Although the president of OCTRA, Wayne Leeser, referred to Clouse as vice president, the corporate by-laws gave Clouse no authority. Leeser gave Clouse no authority with respect to any financial aspect of the corporation except the ability to co-sign checks. But even then, Leeser limited Clouse to signing corporate checks that Leeser had previously approved and only when Leeser was unavailable. Although Bolding v. United States, 565 F.2d 663, 215 Ct.Cl. 148 (1977), adopted verbatim, a district court opinion in which the judge indicated his belief that "[a]uthority to co-sign in effect gives one the authority to decide which creditors should be paid," 565 F.2d at 671, this court has not been so quick to adopt this conclusory statement as gospel. Clouse was not an officer-in-fact, a director, or a significant shareholder of the corporation. The evidence, when viewed in his favor, also indicates that although the corporation considered his recommendations when hiring or firing manufacturing personnel, others had ultimate decision-making authority.


Braden ultimately focuses on the identity of individuals in control of the financial affairs of the corporation who had "authority to direct payment of creditors." The district court focused on the ability of Clouse to lock out workers and shut down production and his ability to force OCTRA to assign a profitable contract to Press Automation, in exchange for a credit of around $200,000 on the monies due Clouse from OCTRA, as crucial to the court's determination that the jury verdict was unreasonable. But Clouse's ability to stop production resulted from his supervision of the manufacturing operation, not any ability to direct the financial affairs of OCTRA. His ability to lock out the corporation resulted from his status as landlord of the building in which OCTRA operated, not his status as an officer or an employee of the corporation. Furthermore, testimony indicated that OCTRA could not perform the government contract and that the government, considering OCTRA to be in, or close to, default, had asked Press Automation to assume OCTRA's obligations. The ability of Clouse, as a substantial creditor to negotiate for repayment of his debt, or as an unpaid landlord to lock out a tenant, is quite distinct from any corporate "authority to direct payment of creditors." Barrett v. United States, 580 F.2d 449, 452, 217 Ct.Cl. 617 (1978) (emphasis added).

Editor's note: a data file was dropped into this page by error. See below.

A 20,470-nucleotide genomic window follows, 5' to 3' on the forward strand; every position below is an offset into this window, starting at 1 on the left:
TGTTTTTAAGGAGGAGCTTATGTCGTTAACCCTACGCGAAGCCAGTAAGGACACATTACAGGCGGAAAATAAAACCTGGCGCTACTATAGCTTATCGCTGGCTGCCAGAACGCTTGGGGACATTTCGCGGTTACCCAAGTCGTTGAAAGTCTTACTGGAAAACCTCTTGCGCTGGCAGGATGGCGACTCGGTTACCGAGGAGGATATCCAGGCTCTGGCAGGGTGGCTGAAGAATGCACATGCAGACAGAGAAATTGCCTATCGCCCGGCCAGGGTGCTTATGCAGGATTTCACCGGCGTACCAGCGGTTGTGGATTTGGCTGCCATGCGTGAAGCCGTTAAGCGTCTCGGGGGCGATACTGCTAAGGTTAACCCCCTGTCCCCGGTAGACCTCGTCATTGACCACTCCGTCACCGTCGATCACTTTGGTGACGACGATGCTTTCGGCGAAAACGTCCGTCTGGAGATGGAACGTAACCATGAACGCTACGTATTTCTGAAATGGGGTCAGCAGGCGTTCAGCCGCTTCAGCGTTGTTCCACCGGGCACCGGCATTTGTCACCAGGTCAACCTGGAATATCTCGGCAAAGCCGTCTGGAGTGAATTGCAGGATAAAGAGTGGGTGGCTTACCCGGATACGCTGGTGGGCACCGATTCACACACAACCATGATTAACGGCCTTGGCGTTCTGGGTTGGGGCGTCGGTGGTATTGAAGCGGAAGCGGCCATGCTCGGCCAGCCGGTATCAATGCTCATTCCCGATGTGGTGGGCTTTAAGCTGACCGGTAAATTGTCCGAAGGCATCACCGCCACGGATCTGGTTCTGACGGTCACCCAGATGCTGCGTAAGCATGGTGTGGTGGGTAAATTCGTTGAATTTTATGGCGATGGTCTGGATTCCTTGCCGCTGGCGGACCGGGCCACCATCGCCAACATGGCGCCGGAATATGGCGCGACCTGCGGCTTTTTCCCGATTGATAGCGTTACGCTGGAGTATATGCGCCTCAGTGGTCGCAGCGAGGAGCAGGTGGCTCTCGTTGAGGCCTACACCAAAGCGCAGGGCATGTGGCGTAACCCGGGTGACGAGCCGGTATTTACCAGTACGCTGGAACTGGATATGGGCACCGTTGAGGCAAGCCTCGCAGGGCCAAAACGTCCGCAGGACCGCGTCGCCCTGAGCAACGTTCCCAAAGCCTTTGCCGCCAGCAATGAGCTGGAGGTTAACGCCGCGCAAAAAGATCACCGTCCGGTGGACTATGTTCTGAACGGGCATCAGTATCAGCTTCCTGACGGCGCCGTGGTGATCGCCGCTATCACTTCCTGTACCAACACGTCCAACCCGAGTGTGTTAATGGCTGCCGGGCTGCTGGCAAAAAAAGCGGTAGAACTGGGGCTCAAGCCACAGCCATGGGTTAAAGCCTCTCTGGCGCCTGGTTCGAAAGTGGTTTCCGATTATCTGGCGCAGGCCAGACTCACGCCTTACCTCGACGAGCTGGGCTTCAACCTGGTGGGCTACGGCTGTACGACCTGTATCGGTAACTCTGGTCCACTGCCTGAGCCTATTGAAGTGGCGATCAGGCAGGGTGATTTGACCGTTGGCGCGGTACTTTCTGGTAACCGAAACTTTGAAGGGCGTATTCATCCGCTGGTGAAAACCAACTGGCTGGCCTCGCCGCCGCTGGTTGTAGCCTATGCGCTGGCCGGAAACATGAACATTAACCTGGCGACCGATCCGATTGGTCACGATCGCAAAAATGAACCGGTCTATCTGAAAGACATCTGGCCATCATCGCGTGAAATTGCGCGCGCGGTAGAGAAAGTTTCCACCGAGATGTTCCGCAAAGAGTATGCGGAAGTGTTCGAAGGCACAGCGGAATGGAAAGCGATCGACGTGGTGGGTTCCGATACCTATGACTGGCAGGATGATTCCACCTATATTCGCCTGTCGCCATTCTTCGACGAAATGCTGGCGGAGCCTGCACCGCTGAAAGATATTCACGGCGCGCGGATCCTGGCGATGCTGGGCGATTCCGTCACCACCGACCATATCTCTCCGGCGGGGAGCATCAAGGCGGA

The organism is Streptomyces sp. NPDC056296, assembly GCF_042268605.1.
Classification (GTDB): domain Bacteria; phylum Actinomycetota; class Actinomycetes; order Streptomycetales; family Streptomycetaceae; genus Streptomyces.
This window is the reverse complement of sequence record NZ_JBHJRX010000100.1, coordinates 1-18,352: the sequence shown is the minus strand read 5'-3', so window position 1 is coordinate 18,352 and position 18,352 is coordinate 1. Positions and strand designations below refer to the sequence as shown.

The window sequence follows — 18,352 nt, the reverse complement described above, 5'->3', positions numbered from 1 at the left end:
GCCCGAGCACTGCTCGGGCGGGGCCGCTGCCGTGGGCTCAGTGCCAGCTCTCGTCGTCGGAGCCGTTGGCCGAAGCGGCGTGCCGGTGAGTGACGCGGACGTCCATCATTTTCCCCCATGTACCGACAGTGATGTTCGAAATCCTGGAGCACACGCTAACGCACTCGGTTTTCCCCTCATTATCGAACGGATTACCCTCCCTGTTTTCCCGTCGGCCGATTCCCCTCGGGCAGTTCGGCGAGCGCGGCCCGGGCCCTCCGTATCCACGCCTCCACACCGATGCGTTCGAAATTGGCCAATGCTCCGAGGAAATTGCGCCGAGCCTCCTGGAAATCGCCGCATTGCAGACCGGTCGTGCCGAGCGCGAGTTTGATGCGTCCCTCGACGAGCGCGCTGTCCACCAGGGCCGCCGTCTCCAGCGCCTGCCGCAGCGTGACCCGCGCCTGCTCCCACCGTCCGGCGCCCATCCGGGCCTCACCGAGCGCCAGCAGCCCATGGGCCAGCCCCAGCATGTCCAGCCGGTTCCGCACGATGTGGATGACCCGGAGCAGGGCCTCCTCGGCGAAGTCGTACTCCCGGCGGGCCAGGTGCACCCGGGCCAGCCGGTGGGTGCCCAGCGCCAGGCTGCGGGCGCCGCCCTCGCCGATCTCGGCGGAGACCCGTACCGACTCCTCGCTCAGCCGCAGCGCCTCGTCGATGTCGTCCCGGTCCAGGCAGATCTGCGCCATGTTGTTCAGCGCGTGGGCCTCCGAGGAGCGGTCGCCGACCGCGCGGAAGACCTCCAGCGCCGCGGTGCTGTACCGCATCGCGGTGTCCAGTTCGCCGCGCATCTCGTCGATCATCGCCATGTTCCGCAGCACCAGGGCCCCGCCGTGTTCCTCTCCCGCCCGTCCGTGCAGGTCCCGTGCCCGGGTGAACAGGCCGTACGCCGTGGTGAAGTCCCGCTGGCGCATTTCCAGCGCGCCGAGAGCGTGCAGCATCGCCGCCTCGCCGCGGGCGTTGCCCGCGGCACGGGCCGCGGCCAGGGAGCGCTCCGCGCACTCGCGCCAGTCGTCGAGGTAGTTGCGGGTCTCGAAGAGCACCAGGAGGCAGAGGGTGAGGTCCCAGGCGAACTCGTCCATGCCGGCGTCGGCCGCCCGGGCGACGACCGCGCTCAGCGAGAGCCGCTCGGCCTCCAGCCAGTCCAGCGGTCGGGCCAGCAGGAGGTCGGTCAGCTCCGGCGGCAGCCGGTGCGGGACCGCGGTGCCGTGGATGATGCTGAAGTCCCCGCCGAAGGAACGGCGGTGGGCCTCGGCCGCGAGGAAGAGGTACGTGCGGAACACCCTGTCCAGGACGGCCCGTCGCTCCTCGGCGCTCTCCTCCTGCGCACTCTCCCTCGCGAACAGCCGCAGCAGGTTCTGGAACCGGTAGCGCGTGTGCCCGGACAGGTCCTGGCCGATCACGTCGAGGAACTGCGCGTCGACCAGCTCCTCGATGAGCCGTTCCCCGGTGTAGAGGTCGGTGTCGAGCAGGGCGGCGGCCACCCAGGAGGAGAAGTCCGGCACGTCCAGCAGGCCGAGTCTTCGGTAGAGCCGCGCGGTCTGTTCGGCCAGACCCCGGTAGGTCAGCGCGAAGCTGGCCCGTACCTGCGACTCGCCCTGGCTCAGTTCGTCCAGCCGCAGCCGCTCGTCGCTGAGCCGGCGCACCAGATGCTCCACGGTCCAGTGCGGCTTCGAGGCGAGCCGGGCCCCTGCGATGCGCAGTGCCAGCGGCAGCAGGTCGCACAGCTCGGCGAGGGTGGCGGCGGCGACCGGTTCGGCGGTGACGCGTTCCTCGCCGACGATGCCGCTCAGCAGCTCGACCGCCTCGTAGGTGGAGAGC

The government's authority fails to support its argument that, as a matter of law, Clouse was a responsible person within the meaning of Sec. 6672. In Gephart v. United States, 818 F.2d 469 (6th Cir.1987), the "responsible person" was the general manager of a computer store. He was responsible for "many of the ordinary day-to-day administrative, accounting, and operating functions of the business." (818 F.2d at 471). The company placed no monetary limit on the manager's check-signing authority and he directed payment decisions. He had full access to, and did review, accounts.